Losing and Winning in a Conservative Age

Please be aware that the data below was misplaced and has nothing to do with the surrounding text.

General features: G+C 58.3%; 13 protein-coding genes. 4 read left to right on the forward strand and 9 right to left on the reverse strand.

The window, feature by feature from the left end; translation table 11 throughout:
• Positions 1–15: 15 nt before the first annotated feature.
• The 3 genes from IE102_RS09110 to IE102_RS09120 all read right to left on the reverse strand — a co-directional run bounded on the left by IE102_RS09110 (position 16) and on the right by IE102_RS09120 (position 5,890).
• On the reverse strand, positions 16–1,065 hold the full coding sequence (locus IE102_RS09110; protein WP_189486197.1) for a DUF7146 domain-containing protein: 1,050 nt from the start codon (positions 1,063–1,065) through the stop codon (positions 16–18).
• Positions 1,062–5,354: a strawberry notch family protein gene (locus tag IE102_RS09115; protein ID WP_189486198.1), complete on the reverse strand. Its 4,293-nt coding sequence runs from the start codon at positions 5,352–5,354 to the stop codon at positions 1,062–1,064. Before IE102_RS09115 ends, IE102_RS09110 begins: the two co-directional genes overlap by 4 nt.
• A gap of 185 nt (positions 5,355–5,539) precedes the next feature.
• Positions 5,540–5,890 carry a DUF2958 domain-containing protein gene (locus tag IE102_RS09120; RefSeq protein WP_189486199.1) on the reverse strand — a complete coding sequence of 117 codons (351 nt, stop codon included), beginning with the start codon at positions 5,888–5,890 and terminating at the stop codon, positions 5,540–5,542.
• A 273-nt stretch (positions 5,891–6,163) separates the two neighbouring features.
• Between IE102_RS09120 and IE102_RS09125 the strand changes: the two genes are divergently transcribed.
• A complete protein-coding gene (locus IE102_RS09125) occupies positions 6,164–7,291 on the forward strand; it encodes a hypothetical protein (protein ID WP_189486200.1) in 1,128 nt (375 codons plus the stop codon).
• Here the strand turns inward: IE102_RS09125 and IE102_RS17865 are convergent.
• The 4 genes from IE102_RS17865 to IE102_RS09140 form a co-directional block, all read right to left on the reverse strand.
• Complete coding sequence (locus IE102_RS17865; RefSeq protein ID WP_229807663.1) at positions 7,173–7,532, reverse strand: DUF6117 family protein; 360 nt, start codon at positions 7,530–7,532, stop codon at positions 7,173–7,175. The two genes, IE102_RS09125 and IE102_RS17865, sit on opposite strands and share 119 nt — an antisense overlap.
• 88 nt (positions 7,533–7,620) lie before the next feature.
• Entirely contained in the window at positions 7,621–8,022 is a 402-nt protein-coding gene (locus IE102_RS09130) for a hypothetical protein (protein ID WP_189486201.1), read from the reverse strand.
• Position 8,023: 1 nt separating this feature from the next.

"The Contract With American worked because it had ideas." -- -Speaker Newt Gingrich, January 20, 1995Neither a Congressional reprimand for near-unlawful conduct nor appallingly low public-opinion ratings has done more than make Speaker of the House Newt Gingrich slightly more circumspect in his public behavior. In January, 1997, he was resoundingly re-elected to his post be a scarcely chastened Republican House caucus.Despite some turbulence, the ship of right-wing Congressional power keeps its steady course -- with Gingrich leading the House and his colleague Trent Lott presiding over the normally "moderate" Senate. Another decade of this hegemony, and the Welfare State -- even its most cherished programs such as Medicare and Social Security -- will occupy a dishonored place in the ashcan of history -- along with universal health care, public housing, Aid to Families with Dependent Children, environmental protections, and most types of federal student loans. A Politics of Ideas The political philosophy of Newt Gingrich and his cohorts has attained this degree of success largely because it represents the only new ideas clearly visible in American politics.The focus on ideas is no accident: The right has spent millions of dollars generating and disseminating its ideas. It has richly endowed a few think tanks -- notably, The Heritage Foundation and the American Enterprise Institute. These are not "specialized" institutions, but are comprehensive ideological apparatuses of an insurgent movement. They bring together scholars and journalists in a wide variety of fields, both in the social sciences and the humanities, with political, corporate, religious and civic leaders. More to the point, they have put forward a new agenda for America, spanning areas from the economy to everyday life.To stem this conservative tide, I would like to call for the creation of new efforts -- including think tanks, magazine- and book-publishing enterprises, and on-line services -- to provide the ideas and the means of their dissemination based on rethinking the entire gamut of economic, social and political questions that have animated the national debate for more than 25 years. This work would aim to change the climate of opinion, to transform the public discourse of politics and culture. The focus would be to: a)reexamine the long-held shibboleths and the programs upon which they are based of progressive liberalism that dominated left thinking for 60 years; and b)sketch the outlines of a new agenda for the left.Clearly intellectual work is no substitute for vigorous action by labor unions and social movements. But, it must be remembered that most of the prevalent concepts that today inform liberal public policy -- especially that public good be subordinated to private interests -- were first enunciated by intellectuals gathered in institutes and economics departments of leading universities in the first two decades after the turn of the 20th century. Although the New Deal refined many of these ideas and made them into practical social policy, they were at first perceived by politicians and most intellectuals to be contrary to received wisdom. Only with the conjunction of the Great Depression and the rise of a new labor movement did new ideas take hold of the popular political imagination. Without the ideas, imagination could have gone in a radically different direction -- to the left as well as the right. Listen to Gingrich For the moment, forget whether, upon assuming office, House Speaker Newt Gingrich spoke in good faith when he proposed to devolve the federal government by consolidating many programs into a few block grants to the states and eliminating chunks of the executive branch, especially cabinet-level federal agencies.Listen, instead, to how these evocations managed, if only for a brief historical moment, to plumb the depths of the political unconscious, to reach down to the unfulfilled popular yearning for freedom from the increasingly heavy burdens of their lives. For, in the last instance -- from the perspective of political understanding rather than morality -- whether the Republican majority was sincere or not really does not matter. What counts is that the old distinctions between populism and conservatism blurred as Gingrich claimed the libertarian revolutionary legacy of Thomas Jefferson and, in contrast, liberal Democrats appeared to follow the Hamiltonian prescriptions of strong central government.What Gingrich managed to do was focus public attention on "big' government and its bureaucracies and "entitlements" to the alleged undeserving, rather than on the US-based international corporations who were busy squeezing blue-collar, white-collar and manual workers in their furious quest for profitability in a world of economic stagnation. Technology that has been ruthlessly employed to destroy jobs and raise productivity is portrayed by Gingrich and his allies as a savior, a utopian hope for unending pleasure."Now what you've got in this city [Washington] is a simple principle. I am a genuine revolutionary; they [the Democrats and the bureaucrats] are the genuine reactionaries; we are going to change their world, they will do anything to stop us, they will use any tool, there is no grotesquerie, no distortion, no dishonesty, too great for them to come after us." The voice, claiming the terrain of radicalism rather than conservatism belongs to Gingrich. Ironically, in the middle of the 94th Congress, Gingrich claimed the mantle of change; it is the Democrats who appeared as defenders of the status quo.Since the New Deal, the coalition of political professionals and the core Democratic Party electorate of trade unionists, Blacks, women and many people who work in the "helping professions" of health, education and welfare have been unremitting proponents of the proposition that those unable to care for themselves require the intervention of a compassionate state. The commitment of these advocates to the dominant role of the federal government, its regulatory policies and its agents -- the bureaucracies that administer the myriad of social and economic entitlements and distribute funds such as welfare payments and veterans benefits -- is rarely as passionate as it is compassionate. In the wake of the most sweeping changes in the role of the federal government in two generations, a New York Times reporter commented in the fall of 1995 that there was an ominous "hush" in the corridors of Congress; the once-fervent advocates of social justice had virtually disappeared from the scene. Listen to Voters Despite the fact that they directly benefit from government programs, many of the people who voted for the Reagan revolution and the Gingrich thermidor find the rhetoric of freedom, voiced by conservatives, more powerful than the restricted definition of the "caring" society presented by liberals.Given people's perception that government simply no longer works for them, no matter what the alleged benefit, many of these voters prefer to have more money in their pockets with which to purchase the services currently dispensed by the government.A New Hampshire octogenarian, for example, complained in spring 1996, on National Public Radio, about having to pay school taxes even though he had no children currently in the schools. Sentiments of this kind deserve the attention of progressives. They are a measure of how far we have come from the time when most Americans accepted the fact that the tax system was constituted to provide essential services to all, even if some would not benefit from them directly.The political choices made since the late 1960s by once-ardent Democratic constituencies reveal the complexity of political loyalty and refute, at least to some extent, vulgar economic determinism. Reagan's deployment of the New Left's "New Morning" slogan ("It's morning in America"), his adroit invocation of the rhetoric of freedom, his brazen reverse redistributive policies in behalf of the rich and powerful, and, of course, his debt-laden program of re- militarization in pursuit of the Evil Soviet Empire were logically contradictory, but extremely effective, tactics on the road to reversing a half-century of liberal dominance of the national agenda.Surely, many of the crossover voters who abandoned the Democrats for the Gipper and his successors have already suffered, materially, the results of the Reagan revolution. As federal health programs were cut and states failed to pick up many of the costs, deductibles on pre-paid health insurance have risen, and fee schedules have been slashed either by inflation or by dollar reductions; federal and state education funds have been reduced causing, in effect, many schools to partially privatize or curtail the school day or school year.Do people vote their economic interests in an era when both political parties seem to represent the same client -- large corporate interests? Surely, no discerning observer could accuse the post-regulation Democrats of being a party of workers, Blacks and women. Still, even as they agonize over the next necessary compromise to reduce social services and increase the government's policing functions to address the resultant fallout, the Democrats are unable to shake the images inherited from the Great Society era. In short, Republicans win because they are unabashedly in favor of their program, while the Democrats never lose an opportunity to retreat from their own traditional commitments. It may be an example of hyperbole, but we might pause at the remark of one Wall Street executive that "Clinton is the greatest Republican president of this century" (Wall Street Journal, November 12, 1996). Do Conditions Favor a New Progressive Agenda? At the same time, the traditional conditions for a new progressive paradigm are perhaps more salient than at any time since the end of World War II. Once again, the terms of economic, political and social life seem permanently altered: all the old arrangements -- really compromises -- by which the warring groups were able to live together for nearly 60 years, have been abrogated. The massive system of regulation by which business operated has been dismantled, with the exception of the permanent war economy. What some have called the "new enclosures" plague Africa, Asia, Latin America and North America as hundreds of millions have been driven from the land and herded into sprawling gargantuan cities where, frequently, they live on the streets or in hastily built shantytowns (in the United States we call them trailer parks).In the economically developed societies such as the United States, the "good" job is rapidly becoming a memory for millions of industrial and service workers as international business reorganizes the "labor market" on the basis of low-wage, part-time and contingent jobs. We may extend the metaphor of enclosure for the tens of millions in western countries who have been permanently expelled from the workplace and otherwise disempowered by the corporate- controlled technological machine. Since 1980, more than eight million US jobs were lost in some of the highest-paying production and service industries. Union membership declined slightly in this period but, more to the point, organized labor now represents about 15 percent of the labor force compared to a high of over 30 percent in the 1960s.The relentless application of information flows to the workplace makes the images of the computer as a new source of pleasure and learning a cruel joke for its victims. Where, after the war, many workers achieved decent living and work standards through strong unions, in the past two decades employers have found greener pastures for making more profits in the non-union American South, Mexico, Southeast Asia and China. Increasingly, it is not the progressives who warn corporate high flyers of the potentially dire consequences of unemployment, under- employment and stagnant wages. Economists themselves, victimized by corporate downsizing, are concerned that if present trends continue the economy may be permanently in recession. Equally appalling for their corporate employers, the long-dormant labor movement, which has shown some signs of new life, may have a second wind.As wealth consolidates into fewer hands -- mostly those of transnational corporations -- the old political arrangements cannot be maintained because they were predicated on an essentially national capitalism. Consequently, conservative and Social Democratic governments alike attempt to resolve the contradictions of the welfare state resulting from sagging revenues and capital flight by dismantling and otherwise reducing social benefits to the poor and immigrants in order to save those benefits that directly affect their core electoral constituencies. In the United States, all levels of government follow the bewildering shifts in corporate structures by shedding the institutions and the mechanisms of social justice, especially for the poor, women and children and the elderly.A case in point is the vast American higher education system. Today nearly one of 10 adults under age 65 attends, on a full or part-time basis, an institution of post-secondary education. The 14.2 million students in colleges and universities are there for many reasons, not least of which is their hope for a better future that, since World War II, seems to be umbilically tied to possessing credentials (even more than to possessing the accompanying skills). Everywhere except in the Southeast and parts of the Midwest, state legislatures are ruthlessly cutting public university budgets, especially student aid. In New York and California, the reductions have produced a veritable crisis in the capacity of their massive systems to deliver education itself. Liberals Have Run Out of Ideas The boldness of right-wing initiatives against state regulation and public goods of all kinds, especially of business and of income, is a measure of its determination to meet the challenge of globalization by reducing government to the core function of policing those most affected by the shifts. In full force since the 1980s, the war on the poor is now extending to the working class and to large sections of the middle class, especially professionals and managers who have suffered extensive layoffs due to mergers and acquisitions, capital flight, and administration. Today, inequality of income distribution is greater in the United States than in any developed capitalist country.In the US, but also in Great Britain, we are witnessing the emergence of what might be termed the hollow state. Shorn of most of its interventionist functions except regulating interest rates, providing some farm subsidies and, of course, huge peacetime military budgets, the federal government has increasingly linked its legitimacy to crime-fighting, anti-terrorist activity and international policing. Over time, the American presidency is resembling, except in style, the so-called "front porch" politics of a Warren G. Harding and Calvin Coolidge of the 1920s or the adroit use of the institution as a "bully pulpit" to shore up American morality.The pace of change is a measure of the weakness of the trade unions. Whereas in the last great global shift, the Depression decade of the 1930s, liberals had solutions -- reform on the basis of deficit financing and a measure of redistributive justice -- now there is little more than a margin of hope that some of the institutions of the welfare state can be preserved, the minimum wage marginally raised and the Civil Rights Act kept intact.Liberals have run out of ideas that have even a faint chance of being heard. There seem to be no solutions within the old paradigm to the end of the regulatory state. Unfortunately, most liberals, and even most progressives, do not seem to have posed the right questions. For example, they persist in rehearsing the outworn cry of Full Employment, even as 30 percent of the global workers are unemployed or underemployed. In the face of worldwide economic stagnation, many still cling to "growth" as the key to achieving a measure of social justice, even as environmentalists demonstrate that growth may no longer be sustainable.More serious, progressives repeat to themselves the fiction that there was nothing wrong with their political ideology and program; they were simply defeated by the superior forces on the right. In the conventional account, the right controlled the media and other means of communications, captured the legislative branch, and neutralized the executive branch of the federal government. According to this wisdom, transnational corporations simply decided to avoid the constraints of national and local politics, which entailed a measure of social justice. The Left's Identity Crisis The events of the past two decades are attributable to more than greed and liberal misfeasance combined with aggressiveness of a well-funded right. The defeat of the traditional progressive agenda requires further explanation.In brief, for 60 years, the left functioned, for the most part, as participants in the regulatory state developed by the New Deal and its successors. Far from representing an alternative to the liberal welfare state, progressives became its most fervent defenders.From 1935 to 1970, it was still possible to win a measure of social justice through legislation even in the midst of war and permanent militarization. But, when two world historical events conjoined -- the eclipse of regulation, including its income-support aspects, and the end of the Soviet Union as the institutionalized revolutionary alternative to capitalism -- the left was utterly disarmed. For, it must be admitted at least in retrospect that whatever the calumnies of the Soviet state and the Communist movement, the "spectre" they represented, together with the labor movements, concentrated the capitalists' minds. Communism may not have solved the economic and social needs of its subjects, but the alternative it embodied and the Cold War that it made possible contributed, perhaps crucially, to the relative economic stability of the post-World War II era.With few exceptions, the left (recoded after the war as "progressive forces") lacked imagination. And, as the old Jules Feiffer cartoon goes, since liberals borrow their ideas from the left when the left has no ideas neither do the liberals. No less than the liberalism with which it was allied, the left is utterly stumped (and trumped) by the new world situation. This, more than the defeats since 1973, forms the core of the political crisis.Yet, as the right learned, imagination is the stuff of which the future is made. If we can imagine a different path than than which appears today inevitable, perhaps there is a change for fundamental change to emerge form the ruin of the historical progressive movement. But only if the movements and their supporters such as funders of progressive groups and issues put a high priority on the urgent task of rethinking the core commitments of the progressive era. In what follows, questions outnumber solutions, for those we have at hand are both tired and outmoded. This is why, following the example of the conservatives -- who launched their quest for power 30 years ago -- the emphasis of movements and their financial and individual supporters should be on efforts to find new ideas. For only on the basis of an affirmative alternative to both the liberal and the conservative agenda can the force of social and cultural justice hope to win. Rethinking Eight Domains 1.The Economy. What do progressives have to offer an economy that appears to be in a state of permanent stagnation made worse by the relative decline of military spending, the globalization of capital and the enormous attack against the working class and its chief organizations, the unions? In the past, the liberals posed policies such as job creation, investment and the social safety net as key components under the assumption that only a win-win economic growth program could garner sufficient support. We are today in the midst of a zero- sum game. Wages have declined steadily since 1973, punctuated only by a brief upturn during the Reagan remilitarization boom. Jobs are created, but mainly at low wages and on a temporary or part-time basis. And, the social safety net has all but collapsed. Moreover, environmental considerations put severe limits on growth policies unless they can be proven to be sustainable.The economic situation confronts any possible social-justice agenda with serious problems. A thorough analysis of the scope of the current crisis, including income inequality, capital flight and wage stagnation, is long overdue. Is the task of reversing current trends a legislative question? Or, is the first priority to build from the bottom by strengthening the hand of the unions, Black freedom and women's movements? What kinds of structural reforms, including such policies as placing limits on the free movement of capital, are needed to redress the grievances of the workers, the middle class, the poor, and local communities? Is the best job-creation strategy to fight for work-sharing politics such as shorter hours at no reduction in pay? Should unions adopt a no-overtime policy and should the wage-hour law be amended to provide double-time for overtime after eight hours? And, should unions adopt a more militant bargaining stance in the face of high corporate profits?How can race and gender discrimination be addressed in employment at a time of economic stagnation? Are affirmative-action programs still viable? What is a progressive policy on NAFTA and other free-trade agreements? On immigration? Is there a rationale for limited protectionism, especially when US production and service jobs are involved? What is the relationship between civil rights for minorities and trade policies? Should set-asides be set aside in favor of a national campaign for job creation and a decent public education system?2. Foreign and Military Policy. Since the end of the Cold War, conservatives and the independent military have labored mightily to create new legitimations for the permanent militarized state. Nationalism in Europe and Africa has collaborated to find the reasons to forestall the logic of demilitarization. Underlying these is the question of the global role of the United States in a post-Cold War world. A focus of policy-oriented research on the international commitments of the US government is necessary because the size of the military establishment and the centrality of the United States in world affairs bear heavily on any possible domestic program.Apart from a serious investigation of the international role of the United States, we must ask the question whether the military has served, in part, as a mask for major elements of the welfare state. What are the economic consequences of demilitarization? What alternatives exist, in regional and local terms, to the permanent war economy? Can we calculate the benefits of the end to defense spending as well as the costs? Who has collected the best wisdom in this subject? Must we perform original research to find the answer(s)? And, what alternative economic plans may be offered to induce workers and local communities to convert defense plants, bases and other facilities to peacetime uses?3. Welfare. Since World War II, but especially since the Johnson Administration, the American welfare state is based upon the bankrupt premise that only the very poor deserve a measure of income support, housing, and publicly financed health care. With the exceptions of the Social Security System and veterans programs, virtually all other "entitlements" require a means test. Gradually, the conventional wisdom is becoming that only senior citizens and people with disabilities deserve public support. All others should be required to work, mostly in the private sector, which, according to the prevailing wisdom, will supply enough jobs for anyone willing to work.In the 1960s, civil rights and community activists criticized the welfare state as a monstrous bureaucracy that promoted dependency, even if unwittingly. By the late 1960s, ideas such as the Guaranteed Annual Income (GAI) had gained considerable public support: even the Nixon Administration came up with a plan to implement it. Should we persist in fighting to save such programs as Aid to Families with Dependent Children and Home Relief? Should we revisit the GAI as an alternative to income support programs for the poor? What are the costs of GAI? How could it be financed without provoking a capital strike?4. Tax Policy. All of these issues are intimately tied with tax policy. Should progressives wage unremitting struggle for the return of progressive taxation, including such measures as stock transfer taxes, tax imposition on mergers, acquisitions and plant removal? Are taxes the best way to insure income redistribution? What is the economic impact of the widening income gap and its possible closure through tax reform?5. Technology. There is almost no discussion at the policy level of the economic, social and political impact of the scientific/technological revolution of our time. Yet, science and technology have had enormous effects on the nature and the quantity of work; on the health care industry; on the possibilities available to transnational corporations for blackmailing national governments to grant tax and deregulatory concessions; on the burgeoning communications and information industries; and on education. What should a new progressive science and technology policy be? Should progressives call for regulation of the intensity of technological applications until social supports can be provided for those displaced by them? What is the role of scientific and technological citizenship in developing such policies? Should the left mount a campaign for technological access for minorities and low-income communities and their schools and/or should it take a new look at Luddism as a strategy of calling attention to technological displacements of all kinds?6. Education. Obtaining higher educational credentials has been, for 40 years, the key mechanism for many to achieve professional and technical jobs. The explosion of universities since World War II -- first through the GI Bill and then through massive expansion at the state level of the number of campuses and the number of students -- provided burgeoning industries the labor force required by means of new markets and new technologies. With the disappearance of precisely those jobs for which credentials are needed, many public and private universities and colleges are at risk. Legislatures and taxpayers see less need to provide funds to maintain the current level of enrollments and faculty and staff. What, then, is the purpose of higher education. Since universities have been a major site for mobility for working-class, Black and women students, what are the consequences of the drive to "downsize" them? What new justifications may be offered to keep our universities?7. Social Issues. During the past 25 years, some of the most emotionally charged and politically visible controversies in US politics have concerned the so-called "social" issues of abortion rights, sexual freedom, "family values" and the abuses and rights of children. Feminists and welfare advocates have addressed these issues, but they are still not an integral part of a larger progressive agenda. Some questions: what is the relationship between social- justice issues and social issues? How can advocates in both areas work together on the basis of mutual obligation and concern? Most of all, with the revival of the "social question," should we not guard against the growing smugness of the economic-justice left to ignore or otherwise demean cultural and social issues?8. The Cities. Large cities today comprise only 21 percent of US residents, and at the same time they are home to a large proportion of the country's Black, Latino and Asian populations. For more than 20 years, the cities have been the stepchildren of federal largesse; current trends will only worsen the tendency to ignore them. Capital flight has devastated Detroit, Chicago and other midwestern cities, while severe cuts in services throughout the Northeast have made disaster areas of many cities such as Hartford, Jersey City and Newark, not to mention Philadelphia and New YorkMost politicians, urban experts and urban advocates cling to the fiction that the pendulum will swing back to heavy federal aid to the cities. While federal aid remains essential, this may be a long way in the future. Plainly, we need a new approach to urban problems in which local initiative and control play a larger role in renewal. What are these approaches and initiatives? How can they be implemented? A fresh investigation of cities and their future is a high priority in any social-justice agenda. Many of these questions are beginning to be addressed at conferences, on picket lines and in legislative campaigns. Some require real thought. Is one of the lessons of the Million Man March more self-help in Black and minority communties such as programs of local economic development? What is the significance of Jeremy Rifkin's call for job creation in the "third sector" of voluntary, non-profit agencies? Who has calculated the economic impact of government programs in center cities and the consequences of their reduction or destruction?What should be clear from this preliminary list is that in addition to stepping up resistance to most egregious aspects of the conservative counterrevolution, the left and progressives must begin to do the long-term and short-term intellectual work to adapt their commitments to a new political, economic, and cultural world.Stanley Aronowitz is professor of sociology at The Graduate School and University Center, City University of New York.